Today's tough economic times mean that more and more Americans are facing huge barriers to healthcare. As the Supreme Court agrees to hear challenges to President Obama's healthcare law, high unemployment has helped to push the number of uninsured Americans to around 50 million people.
Unfortunately, with the poor economy and lack of universal healthcare coverage, many people do not have access to the healthcare they desperately need. One group that all too often finds itself in this situation is that of professional singers.
These are people who use their voice to pay the bills and are at a high risk of developing vocal problems. Unfortunately, if they are uninsured, they often don't have access to healthcare when they need help with a voice that is ailing. As a result, they cannot perform and it becomes even harder to work, which can cause them to fall further into despair. Consider if Adele could not be treated for her vocal disorder -- eventually it would destroy her career. Now consider if Adele was not a star and depended on each performance to pay the bills and feed her family.
As a voice surgeon who's treated many professional singers, I've seen firsthand the difficulties singers face when suffering from vocal problems. A singer's voice is not only important for their job but very often it is also what gives them their joy and identity. Much like the professional athlete who has blown out a knee, singers with voice problems suffer both professionally and personally, and the results can be devastating.
Recognizing the inequities of the current healthcare system and the difficulties that uninsured singers face, we have created a partnership with MusiCares®, the charitable arm of The Recording Academy®. This partnership allows us to care for singers without healthcare insurance and provide them access to world-class medical care for their voices at the Voice and Swallowing Institute at The New York Eye & Ear Infirmary.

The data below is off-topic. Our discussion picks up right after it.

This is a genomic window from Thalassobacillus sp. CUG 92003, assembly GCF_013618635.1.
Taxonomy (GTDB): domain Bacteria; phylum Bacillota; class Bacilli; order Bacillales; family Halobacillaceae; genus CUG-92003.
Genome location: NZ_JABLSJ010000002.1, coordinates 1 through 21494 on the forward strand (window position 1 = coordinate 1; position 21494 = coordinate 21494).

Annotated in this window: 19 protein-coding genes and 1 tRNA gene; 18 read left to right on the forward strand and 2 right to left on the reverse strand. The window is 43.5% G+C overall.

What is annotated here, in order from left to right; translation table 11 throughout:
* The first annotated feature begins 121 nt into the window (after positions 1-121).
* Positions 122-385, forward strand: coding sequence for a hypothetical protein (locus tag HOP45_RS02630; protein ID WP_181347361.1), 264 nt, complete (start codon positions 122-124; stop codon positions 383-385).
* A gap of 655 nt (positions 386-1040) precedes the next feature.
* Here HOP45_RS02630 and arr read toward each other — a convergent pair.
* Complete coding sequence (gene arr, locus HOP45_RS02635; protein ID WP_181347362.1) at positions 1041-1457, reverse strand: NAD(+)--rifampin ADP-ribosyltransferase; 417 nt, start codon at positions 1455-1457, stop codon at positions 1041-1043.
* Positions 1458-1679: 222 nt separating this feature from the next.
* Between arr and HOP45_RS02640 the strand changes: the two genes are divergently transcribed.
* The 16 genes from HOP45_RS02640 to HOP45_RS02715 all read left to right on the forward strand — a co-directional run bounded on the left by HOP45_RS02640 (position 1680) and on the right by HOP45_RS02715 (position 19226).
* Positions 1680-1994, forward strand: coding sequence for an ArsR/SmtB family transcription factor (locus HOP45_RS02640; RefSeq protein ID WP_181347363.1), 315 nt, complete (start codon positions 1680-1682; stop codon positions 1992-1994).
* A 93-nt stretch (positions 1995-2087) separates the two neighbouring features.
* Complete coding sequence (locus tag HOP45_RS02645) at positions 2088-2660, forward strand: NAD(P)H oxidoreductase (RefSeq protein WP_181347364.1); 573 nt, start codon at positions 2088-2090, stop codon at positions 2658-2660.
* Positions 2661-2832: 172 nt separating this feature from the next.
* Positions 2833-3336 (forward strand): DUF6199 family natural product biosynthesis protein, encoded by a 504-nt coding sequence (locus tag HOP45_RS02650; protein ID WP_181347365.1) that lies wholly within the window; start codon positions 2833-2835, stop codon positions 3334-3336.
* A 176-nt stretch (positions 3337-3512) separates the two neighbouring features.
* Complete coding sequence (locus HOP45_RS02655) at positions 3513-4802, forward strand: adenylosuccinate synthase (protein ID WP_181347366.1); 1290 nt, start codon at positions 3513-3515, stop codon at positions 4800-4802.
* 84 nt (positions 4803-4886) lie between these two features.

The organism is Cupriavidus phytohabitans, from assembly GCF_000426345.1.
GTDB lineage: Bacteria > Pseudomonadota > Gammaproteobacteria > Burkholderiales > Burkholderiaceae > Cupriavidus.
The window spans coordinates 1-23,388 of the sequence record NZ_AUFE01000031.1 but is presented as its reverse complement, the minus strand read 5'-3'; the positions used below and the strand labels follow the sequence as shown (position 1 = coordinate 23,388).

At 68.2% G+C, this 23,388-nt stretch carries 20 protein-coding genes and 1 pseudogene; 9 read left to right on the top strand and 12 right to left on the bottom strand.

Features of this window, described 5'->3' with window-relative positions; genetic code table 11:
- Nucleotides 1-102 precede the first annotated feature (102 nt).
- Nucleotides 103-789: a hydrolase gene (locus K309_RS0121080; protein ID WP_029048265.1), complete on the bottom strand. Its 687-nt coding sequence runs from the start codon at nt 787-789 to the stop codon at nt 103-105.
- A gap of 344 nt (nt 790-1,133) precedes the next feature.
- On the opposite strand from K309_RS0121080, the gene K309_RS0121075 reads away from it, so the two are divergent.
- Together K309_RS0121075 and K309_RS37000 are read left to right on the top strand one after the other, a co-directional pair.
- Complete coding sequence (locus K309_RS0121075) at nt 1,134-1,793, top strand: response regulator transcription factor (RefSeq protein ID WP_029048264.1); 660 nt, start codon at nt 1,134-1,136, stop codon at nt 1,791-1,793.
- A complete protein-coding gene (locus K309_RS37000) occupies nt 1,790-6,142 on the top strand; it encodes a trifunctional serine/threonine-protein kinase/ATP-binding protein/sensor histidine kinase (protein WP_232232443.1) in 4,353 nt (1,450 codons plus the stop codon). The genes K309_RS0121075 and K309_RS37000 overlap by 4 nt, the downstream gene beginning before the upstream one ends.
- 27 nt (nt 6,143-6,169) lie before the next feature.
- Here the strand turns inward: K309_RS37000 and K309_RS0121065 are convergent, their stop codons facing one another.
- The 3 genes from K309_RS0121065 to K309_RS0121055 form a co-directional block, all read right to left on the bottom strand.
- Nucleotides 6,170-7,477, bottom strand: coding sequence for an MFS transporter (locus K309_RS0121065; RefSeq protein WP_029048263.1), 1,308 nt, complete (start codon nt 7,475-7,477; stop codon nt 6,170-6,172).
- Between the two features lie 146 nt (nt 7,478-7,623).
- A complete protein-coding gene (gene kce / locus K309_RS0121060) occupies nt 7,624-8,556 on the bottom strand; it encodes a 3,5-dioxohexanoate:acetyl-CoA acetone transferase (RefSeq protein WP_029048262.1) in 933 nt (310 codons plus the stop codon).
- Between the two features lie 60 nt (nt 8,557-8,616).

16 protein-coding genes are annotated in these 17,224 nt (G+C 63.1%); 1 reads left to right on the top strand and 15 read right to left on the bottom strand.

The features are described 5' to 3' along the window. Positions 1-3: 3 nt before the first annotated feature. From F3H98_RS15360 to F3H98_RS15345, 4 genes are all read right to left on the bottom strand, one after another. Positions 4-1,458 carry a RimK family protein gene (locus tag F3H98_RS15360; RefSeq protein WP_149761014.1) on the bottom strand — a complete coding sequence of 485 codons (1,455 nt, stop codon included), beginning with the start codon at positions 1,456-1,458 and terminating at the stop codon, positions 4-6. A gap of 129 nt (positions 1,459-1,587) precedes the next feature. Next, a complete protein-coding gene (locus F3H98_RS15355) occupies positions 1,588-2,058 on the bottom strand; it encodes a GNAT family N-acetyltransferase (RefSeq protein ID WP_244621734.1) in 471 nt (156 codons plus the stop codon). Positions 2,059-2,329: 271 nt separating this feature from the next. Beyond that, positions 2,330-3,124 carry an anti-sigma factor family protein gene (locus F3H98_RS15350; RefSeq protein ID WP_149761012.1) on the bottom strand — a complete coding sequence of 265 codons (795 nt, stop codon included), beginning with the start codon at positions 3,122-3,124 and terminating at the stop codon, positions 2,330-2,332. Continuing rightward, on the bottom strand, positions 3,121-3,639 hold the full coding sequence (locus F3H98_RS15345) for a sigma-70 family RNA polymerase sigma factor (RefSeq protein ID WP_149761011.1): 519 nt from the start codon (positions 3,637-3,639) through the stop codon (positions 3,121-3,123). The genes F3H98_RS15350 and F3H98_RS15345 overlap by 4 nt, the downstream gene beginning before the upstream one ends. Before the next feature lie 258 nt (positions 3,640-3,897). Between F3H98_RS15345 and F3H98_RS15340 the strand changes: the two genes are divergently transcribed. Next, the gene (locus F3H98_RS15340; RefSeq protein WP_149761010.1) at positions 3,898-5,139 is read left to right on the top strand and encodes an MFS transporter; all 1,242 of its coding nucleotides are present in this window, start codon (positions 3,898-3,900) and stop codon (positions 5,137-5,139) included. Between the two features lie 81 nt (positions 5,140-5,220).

Established in 1989 by The Recording Academy, MusiCares provides a safety net of critical assistance for music people in times of need. They focus the resources and attention of the music industry on human service issues that directly impact the health and welfare of the music community. As such, they are natural partners of the Voice and Swallowing Institute at NYEE, which cares for the voices of professional singers.
Since 2008, we have been teaming up to offer free annual voice screenings to professional singers in celebration of World Voice Day on April 16th. Each year we care for 50 singers without healthcare insurance on that day. Unfortunately, annually, we have to turn away hundreds of applicants. It became clear that the need for access to vocal healthcare was great and unmet. From this blossomed the new collaboration between New York Eye and Ear and MusiCares.
This collaboration will give professional singers ongoing, year-round access to medical and surgical care for voice disorders, including comprehensive examinations, video stroboscopy to diagnose vocal problems and assess injury risk, and individualized follow-up services and treatments appropriate to the diagnosis.
As a doctor, I empathize with any person who does not have the appropriate access to healthcare. As a voice surgeon, I am particularly attuned to professional singers with vocal health issues. This new partnership allows for us to care for both. We feel privileged that we now have the opportunity to help these professionals in need return to their work--and to their life.
Four ways you can make a difference:
- Call your congressman and let them know how you feel about the 50 million Americans without healthcare insurance.
- Contact your local ear, nose and throat doctor and ask them how they celebrate World Voice Day.
- Connect with MusiCares and let them know you want to help in the care of people in the music community who are having difficulties.
- If you provide a service, search for a charity that may support it so that you can help those who need your aid but cannot afford it.